Colorado Convention Center, Room 705/707
Sunday - Wednesday, 12:15 - 1:15 p.m.
Join your colleagues for spirited lunchtime discussions and debates on several burning issues for the professional geologic community. Chili and beer will be available for purchase outside the meeting room.
Hot Topics Chair:
Geoffrey S. Plumlee, Ph.D.
U.S. Geological Survey
Crustal Imaging and Characterization Team
- Sunday, November 7
#1: Earth's Ice on the Rocks - The Meltdown of Permafrost, Ice Sheets, and Glaciers
- The planet's permafrost, continental ice sheets, and glaciers are thawing at a historically unprecedented rate. A panel of experts will examine the causes, potential consequences, and how earth scientists are helping to understand the issues.
- Monday, November 8
#2: Feeling the Heat - The Fallout from the 1999-20xx Western US Drought
- Much of the western US is feeling the impacts of a major drought that is currently in its fifth year. How long might the current drought last? What will its impacts be on diverse western issues such as water supply, population growth, the economy, ecosystem health, and wildfire potential? A panel of scientists, policy makers, and other experts will help explore answers to these and other questions.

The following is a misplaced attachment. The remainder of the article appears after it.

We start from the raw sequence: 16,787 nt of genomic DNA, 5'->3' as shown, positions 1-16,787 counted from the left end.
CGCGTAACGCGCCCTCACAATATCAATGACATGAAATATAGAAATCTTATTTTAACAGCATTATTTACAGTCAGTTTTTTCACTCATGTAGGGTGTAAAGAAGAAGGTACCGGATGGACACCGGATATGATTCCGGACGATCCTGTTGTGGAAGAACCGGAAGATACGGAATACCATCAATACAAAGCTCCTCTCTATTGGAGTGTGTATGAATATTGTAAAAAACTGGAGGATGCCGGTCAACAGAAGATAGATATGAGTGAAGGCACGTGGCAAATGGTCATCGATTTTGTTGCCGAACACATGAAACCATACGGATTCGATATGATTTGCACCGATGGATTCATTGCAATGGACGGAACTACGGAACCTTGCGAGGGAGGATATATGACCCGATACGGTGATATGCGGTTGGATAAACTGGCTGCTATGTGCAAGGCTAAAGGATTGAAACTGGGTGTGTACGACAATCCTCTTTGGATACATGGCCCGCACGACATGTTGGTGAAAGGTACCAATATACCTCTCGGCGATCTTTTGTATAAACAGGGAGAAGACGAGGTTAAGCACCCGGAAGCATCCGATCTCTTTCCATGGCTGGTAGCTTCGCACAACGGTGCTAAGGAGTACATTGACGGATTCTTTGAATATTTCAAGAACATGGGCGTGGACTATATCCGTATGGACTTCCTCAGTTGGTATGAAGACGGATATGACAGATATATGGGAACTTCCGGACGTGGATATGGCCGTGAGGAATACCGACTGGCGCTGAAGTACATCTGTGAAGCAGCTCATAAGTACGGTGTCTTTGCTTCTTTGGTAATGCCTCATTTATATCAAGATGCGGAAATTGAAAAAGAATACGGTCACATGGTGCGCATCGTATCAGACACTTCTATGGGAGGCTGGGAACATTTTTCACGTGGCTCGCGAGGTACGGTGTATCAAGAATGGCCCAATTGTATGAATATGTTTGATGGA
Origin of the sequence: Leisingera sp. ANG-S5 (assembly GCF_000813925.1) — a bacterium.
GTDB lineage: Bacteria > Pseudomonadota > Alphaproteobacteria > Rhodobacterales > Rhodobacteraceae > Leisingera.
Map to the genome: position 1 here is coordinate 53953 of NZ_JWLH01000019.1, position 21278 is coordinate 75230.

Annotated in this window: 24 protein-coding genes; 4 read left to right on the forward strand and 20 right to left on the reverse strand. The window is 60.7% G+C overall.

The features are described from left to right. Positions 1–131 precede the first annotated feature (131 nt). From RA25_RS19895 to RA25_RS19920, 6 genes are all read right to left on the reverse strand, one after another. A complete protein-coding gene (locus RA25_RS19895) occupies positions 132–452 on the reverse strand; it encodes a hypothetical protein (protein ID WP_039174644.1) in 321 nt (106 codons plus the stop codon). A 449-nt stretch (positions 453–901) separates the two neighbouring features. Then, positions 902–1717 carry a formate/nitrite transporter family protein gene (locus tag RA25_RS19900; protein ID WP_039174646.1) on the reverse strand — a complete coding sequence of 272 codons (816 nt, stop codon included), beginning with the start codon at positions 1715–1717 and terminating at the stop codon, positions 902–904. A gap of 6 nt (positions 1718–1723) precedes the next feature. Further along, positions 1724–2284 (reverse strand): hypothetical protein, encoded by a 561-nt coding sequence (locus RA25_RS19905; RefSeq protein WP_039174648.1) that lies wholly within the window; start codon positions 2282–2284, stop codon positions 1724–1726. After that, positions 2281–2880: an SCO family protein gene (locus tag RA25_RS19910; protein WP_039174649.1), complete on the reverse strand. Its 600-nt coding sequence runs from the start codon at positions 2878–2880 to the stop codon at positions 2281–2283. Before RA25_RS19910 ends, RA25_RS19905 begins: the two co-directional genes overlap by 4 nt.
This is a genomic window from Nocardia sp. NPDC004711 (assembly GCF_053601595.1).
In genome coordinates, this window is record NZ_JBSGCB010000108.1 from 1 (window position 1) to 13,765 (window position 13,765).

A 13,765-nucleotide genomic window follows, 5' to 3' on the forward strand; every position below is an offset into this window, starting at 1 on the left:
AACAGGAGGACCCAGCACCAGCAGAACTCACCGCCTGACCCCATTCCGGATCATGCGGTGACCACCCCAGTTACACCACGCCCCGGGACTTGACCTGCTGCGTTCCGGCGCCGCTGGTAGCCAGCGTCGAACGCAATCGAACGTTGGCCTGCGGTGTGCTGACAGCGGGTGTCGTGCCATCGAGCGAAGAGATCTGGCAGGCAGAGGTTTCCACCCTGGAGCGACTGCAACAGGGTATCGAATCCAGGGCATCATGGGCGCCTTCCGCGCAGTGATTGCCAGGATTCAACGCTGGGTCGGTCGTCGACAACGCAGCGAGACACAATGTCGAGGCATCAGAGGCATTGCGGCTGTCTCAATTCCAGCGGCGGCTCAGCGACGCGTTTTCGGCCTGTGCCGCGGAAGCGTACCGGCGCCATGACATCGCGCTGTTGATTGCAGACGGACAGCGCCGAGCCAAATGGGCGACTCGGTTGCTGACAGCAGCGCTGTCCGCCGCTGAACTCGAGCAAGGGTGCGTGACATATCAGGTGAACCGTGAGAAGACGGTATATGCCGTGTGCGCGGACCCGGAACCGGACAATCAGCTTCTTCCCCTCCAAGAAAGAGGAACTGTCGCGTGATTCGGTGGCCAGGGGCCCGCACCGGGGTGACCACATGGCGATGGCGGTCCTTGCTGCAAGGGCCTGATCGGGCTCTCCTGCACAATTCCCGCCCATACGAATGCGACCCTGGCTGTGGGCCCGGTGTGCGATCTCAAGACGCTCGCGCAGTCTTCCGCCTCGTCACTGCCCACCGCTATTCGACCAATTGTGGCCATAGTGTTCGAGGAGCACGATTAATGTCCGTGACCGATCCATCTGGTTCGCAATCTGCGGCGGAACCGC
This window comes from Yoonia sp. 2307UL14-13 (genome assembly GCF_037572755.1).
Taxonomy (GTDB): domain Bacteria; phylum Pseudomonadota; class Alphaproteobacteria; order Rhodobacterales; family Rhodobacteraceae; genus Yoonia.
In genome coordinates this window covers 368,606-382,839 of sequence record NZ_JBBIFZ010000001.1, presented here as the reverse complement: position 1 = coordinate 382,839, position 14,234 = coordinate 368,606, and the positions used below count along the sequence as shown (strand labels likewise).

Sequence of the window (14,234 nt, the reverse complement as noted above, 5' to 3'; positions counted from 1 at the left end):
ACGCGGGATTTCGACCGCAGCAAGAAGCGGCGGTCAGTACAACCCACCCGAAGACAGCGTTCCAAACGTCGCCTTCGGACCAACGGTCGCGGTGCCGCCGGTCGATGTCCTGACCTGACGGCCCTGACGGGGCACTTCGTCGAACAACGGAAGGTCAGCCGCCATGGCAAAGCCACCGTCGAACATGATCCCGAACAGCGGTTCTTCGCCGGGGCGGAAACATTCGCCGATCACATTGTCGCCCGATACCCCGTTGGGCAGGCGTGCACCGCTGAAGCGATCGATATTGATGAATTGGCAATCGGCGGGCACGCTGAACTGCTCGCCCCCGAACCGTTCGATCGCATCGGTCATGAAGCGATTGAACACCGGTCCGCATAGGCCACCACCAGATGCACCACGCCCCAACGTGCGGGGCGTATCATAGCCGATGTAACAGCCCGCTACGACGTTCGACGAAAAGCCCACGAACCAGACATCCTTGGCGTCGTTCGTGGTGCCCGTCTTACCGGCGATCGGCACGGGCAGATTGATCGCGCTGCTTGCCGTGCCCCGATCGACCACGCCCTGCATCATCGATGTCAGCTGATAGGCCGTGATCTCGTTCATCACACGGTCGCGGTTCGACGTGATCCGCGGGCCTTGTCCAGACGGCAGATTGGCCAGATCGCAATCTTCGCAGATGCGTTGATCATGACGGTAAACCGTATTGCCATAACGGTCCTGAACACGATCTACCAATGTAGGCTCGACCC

- Tuesday, November 9
#3: Fact or Fiction? Earth Sciences in Popular Films and Literature
- A number of movies and novels have highlighted earth processes and earth scientists, but some have been criticized for playing loose with the science facts in the interests of making the product more compelling to audiences. How can the earth science community work with movie makers and writers to enhance the scientific accuracy of films and novels but not diminish their excitement? How can we best respond to inaccuracies? Invited panelists include earth scientists who have served as advisors to movie or fiction writers, earth science communications specialists, and earth scientists who have become successful popular writers.
- Wednesday, November 10
#4: Earth Sciences in Homeland Security
- National and global events of the last several years have brought security concerns to the forefront of daily life in countries throughout the world. This hot topic will bring together experts in homeland security, science policy, and earth sciences (such as forensic geology) to discuss whether or not there are appropriate roles for earth scientists, their technologies, and their methodologies in helping to make societies more secure.